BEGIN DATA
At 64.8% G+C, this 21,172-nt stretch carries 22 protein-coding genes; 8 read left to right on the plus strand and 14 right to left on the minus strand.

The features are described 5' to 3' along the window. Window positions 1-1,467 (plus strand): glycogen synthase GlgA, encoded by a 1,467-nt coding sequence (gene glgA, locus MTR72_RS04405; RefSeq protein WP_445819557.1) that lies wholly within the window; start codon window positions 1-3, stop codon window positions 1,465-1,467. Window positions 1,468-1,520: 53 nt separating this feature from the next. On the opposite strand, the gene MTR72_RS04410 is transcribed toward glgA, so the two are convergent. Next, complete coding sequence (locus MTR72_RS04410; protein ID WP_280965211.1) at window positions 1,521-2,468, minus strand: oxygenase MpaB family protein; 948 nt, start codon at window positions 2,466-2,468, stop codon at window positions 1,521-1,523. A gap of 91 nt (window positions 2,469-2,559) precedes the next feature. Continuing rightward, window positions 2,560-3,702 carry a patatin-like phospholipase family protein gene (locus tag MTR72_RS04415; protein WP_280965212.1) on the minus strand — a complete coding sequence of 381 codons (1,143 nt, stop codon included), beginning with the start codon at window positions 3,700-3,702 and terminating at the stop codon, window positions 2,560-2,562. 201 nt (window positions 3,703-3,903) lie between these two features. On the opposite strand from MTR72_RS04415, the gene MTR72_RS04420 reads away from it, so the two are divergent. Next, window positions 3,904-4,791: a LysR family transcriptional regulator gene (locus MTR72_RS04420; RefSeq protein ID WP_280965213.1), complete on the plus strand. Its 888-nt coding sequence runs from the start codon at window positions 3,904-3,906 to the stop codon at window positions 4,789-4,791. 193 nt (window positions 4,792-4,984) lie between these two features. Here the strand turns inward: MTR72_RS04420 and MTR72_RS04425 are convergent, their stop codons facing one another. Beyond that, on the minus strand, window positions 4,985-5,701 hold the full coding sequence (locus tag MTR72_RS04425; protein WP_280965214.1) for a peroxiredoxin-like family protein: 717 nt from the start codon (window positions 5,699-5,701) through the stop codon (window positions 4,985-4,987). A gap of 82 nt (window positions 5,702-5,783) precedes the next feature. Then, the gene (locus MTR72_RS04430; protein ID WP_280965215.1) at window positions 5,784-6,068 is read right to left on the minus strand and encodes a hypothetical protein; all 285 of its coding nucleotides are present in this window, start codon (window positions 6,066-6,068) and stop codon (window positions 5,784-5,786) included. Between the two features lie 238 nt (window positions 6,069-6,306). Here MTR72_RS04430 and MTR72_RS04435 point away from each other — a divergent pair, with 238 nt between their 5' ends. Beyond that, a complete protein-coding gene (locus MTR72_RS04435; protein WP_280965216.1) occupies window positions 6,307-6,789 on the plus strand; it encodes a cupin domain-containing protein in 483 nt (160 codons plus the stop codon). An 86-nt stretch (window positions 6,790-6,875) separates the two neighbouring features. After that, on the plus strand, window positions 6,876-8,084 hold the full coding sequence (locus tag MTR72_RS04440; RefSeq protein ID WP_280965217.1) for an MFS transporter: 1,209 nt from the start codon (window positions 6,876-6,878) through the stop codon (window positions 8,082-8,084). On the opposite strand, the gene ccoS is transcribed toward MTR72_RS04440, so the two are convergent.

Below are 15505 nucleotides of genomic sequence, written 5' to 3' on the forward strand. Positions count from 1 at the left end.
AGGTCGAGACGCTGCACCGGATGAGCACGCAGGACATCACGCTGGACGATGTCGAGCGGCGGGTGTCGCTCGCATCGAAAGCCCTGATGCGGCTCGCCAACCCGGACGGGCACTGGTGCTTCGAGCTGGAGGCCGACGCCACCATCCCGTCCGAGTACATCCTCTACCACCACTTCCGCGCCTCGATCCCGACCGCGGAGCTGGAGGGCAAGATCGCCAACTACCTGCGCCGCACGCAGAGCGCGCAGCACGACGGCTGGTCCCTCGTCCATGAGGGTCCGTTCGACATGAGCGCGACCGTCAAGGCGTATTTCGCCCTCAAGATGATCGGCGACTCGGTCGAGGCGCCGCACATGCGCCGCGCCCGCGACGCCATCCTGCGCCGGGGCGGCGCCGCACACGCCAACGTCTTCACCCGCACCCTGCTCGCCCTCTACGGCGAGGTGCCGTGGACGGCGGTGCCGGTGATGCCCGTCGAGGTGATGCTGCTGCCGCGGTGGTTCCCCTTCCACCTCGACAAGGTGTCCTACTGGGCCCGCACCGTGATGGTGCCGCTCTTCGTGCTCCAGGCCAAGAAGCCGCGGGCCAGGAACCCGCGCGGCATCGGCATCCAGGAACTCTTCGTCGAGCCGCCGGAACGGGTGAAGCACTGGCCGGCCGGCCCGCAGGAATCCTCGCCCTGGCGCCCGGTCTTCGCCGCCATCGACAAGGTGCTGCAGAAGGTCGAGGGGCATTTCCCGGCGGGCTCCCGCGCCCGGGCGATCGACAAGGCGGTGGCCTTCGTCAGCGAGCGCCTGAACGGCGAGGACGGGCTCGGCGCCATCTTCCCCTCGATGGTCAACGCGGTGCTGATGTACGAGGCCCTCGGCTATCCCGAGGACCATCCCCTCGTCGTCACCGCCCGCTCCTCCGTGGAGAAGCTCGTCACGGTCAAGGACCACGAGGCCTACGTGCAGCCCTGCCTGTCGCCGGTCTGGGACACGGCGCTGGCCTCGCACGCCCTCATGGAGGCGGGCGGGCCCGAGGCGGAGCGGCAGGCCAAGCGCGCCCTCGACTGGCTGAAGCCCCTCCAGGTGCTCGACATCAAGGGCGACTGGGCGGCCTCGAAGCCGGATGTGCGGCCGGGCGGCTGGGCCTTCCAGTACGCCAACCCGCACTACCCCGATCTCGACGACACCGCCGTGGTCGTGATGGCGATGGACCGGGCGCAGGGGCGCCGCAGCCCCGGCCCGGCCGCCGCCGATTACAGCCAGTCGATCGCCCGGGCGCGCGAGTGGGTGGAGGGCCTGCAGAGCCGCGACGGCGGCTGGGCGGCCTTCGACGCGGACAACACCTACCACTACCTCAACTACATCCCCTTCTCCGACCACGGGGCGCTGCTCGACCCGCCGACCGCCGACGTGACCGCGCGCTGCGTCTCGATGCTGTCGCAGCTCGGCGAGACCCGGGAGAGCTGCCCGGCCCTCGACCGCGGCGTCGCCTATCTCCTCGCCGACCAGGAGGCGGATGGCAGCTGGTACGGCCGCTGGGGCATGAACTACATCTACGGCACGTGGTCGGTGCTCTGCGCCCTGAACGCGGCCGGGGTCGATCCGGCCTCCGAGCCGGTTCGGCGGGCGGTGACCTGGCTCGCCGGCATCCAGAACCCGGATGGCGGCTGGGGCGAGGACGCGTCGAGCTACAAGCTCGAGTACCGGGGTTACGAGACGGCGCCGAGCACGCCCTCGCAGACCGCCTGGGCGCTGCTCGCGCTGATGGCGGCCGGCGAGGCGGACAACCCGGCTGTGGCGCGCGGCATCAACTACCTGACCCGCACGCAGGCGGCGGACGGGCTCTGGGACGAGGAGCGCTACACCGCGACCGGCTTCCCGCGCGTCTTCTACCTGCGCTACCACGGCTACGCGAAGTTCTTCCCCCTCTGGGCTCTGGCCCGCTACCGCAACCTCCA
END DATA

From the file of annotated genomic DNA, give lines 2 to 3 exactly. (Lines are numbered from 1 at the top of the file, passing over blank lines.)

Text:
The features are described 5' to 3' along the window. Window positions 1-1,467 (plus strand): glycogen synthase GlgA, encoded by a 1,467-nt coding sequence (gene glgA, locus MTR72_RS04405; RefSeq protein WP_445819557.1) that lies wholly within the window; start codon window positions 1-3, stop codon window positions 1,465-1,467. Window positions 1,468-1,520: 53 nt separating this feature from the next. On the opposite strand, the gene MTR72_RS04410 is transcribed toward glgA, so the two are convergent. Next, complete coding sequence (locus MTR72_RS04410; protein ID WP_280965211.1) at window positions 1,521-2,468, minus strand: oxygenase MpaB family protein; 948 nt, start codon at window positions 2,466-2,468, stop codon at window positions 1,521-1,523. A gap of 91 nt (window positions 2,469-2,559) precedes the next feature. Continuing rightward, window positions 2,560-3,702 carry a patatin-like phospholipase family protein gene (locus tag MTR72_RS04415; protein WP_280965212.1) on the minus strand — a complete coding sequence of 381 codons (1,143 nt, stop codon included), beginning with the start codon at window positions 3,700-3,702 and terminating at the stop codon, window positions 2,560-2,562. 201 nt (window positions 3,703-3,903) lie between these two features. On the opposite strand from MTR72_RS04415, the gene MTR72_RS04420 reads away from it, so the two are divergent. Next, window positions 3,904-4,791: a LysR family transcriptional regulator gene (locus MTR72_RS04420; RefSeq protein ID WP_280965213.1), complete on the plus strand. Its 888-nt coding sequence runs from the start codon at window positions 3,904-3,906 to the stop codon at window positions 4,789-4,791. 193 nt (window positions 4,792-4,984) lie between these two features. Here the strand turns inward: MTR72_RS04420 and MTR72_RS04425 are convergent, their stop codons facing one another. Beyond that, on the minus strand, window positions 4,985-5,701 hold the full coding sequence (locus tag MTR72_RS04425; protein WP_280965214.1) for a peroxiredoxin-like family protein: 717 nt from the start codon (window positions 5,699-5,701) through the stop codon (window positions 4,985-4,987). A gap of 82 nt (window positions 5,702-5,783) precedes the next feature. Then, the gene (locus MTR72_RS04430; protein ID WP_280965215.1) at window positions 5,784-6,068 is read right to left on the minus strand and encodes a hypothetical protein; all 285 of its coding nucleotides are present in this window, start codon (window positions 6,066-6,068) and stop codon (window positions 5,784-5,786) included. Between the two features lie 238 nt (window positions 6,069-6,306). Here MTR72_RS04430 and MTR72_RS04435 point away from each other — a divergent pair, with 238 nt between their 5' ends. Beyond that, a complete protein-coding gene (locus MTR72_RS04435; protein WP_280965216.1) occupies window positions 6,307-6,789 on the plus strand; it encodes a cupin domain-containing protein in 483 nt (160 codons plus the stop codon). An 86-nt stretch (window positions 6,790-6,875) separates the two neighbouring features. After that, on the plus strand, window positions 6,876-8,084 hold the full coding sequence (locus tag MTR72_RS04440; RefSeq protein ID WP_280965217.1) for an MFS transporter: 1,209 nt from the start codon (window positions 6,876-6,878) through the stop codon (window positions 8,082-8,084). On the opposite strand, the gene ccoS is transcribed toward MTR72_RS04440, so the two are convergent.

Below are 15505 nucleotides of genomic sequence, written 5' to 3' on the forward strand. Positions count from 1 at the left end.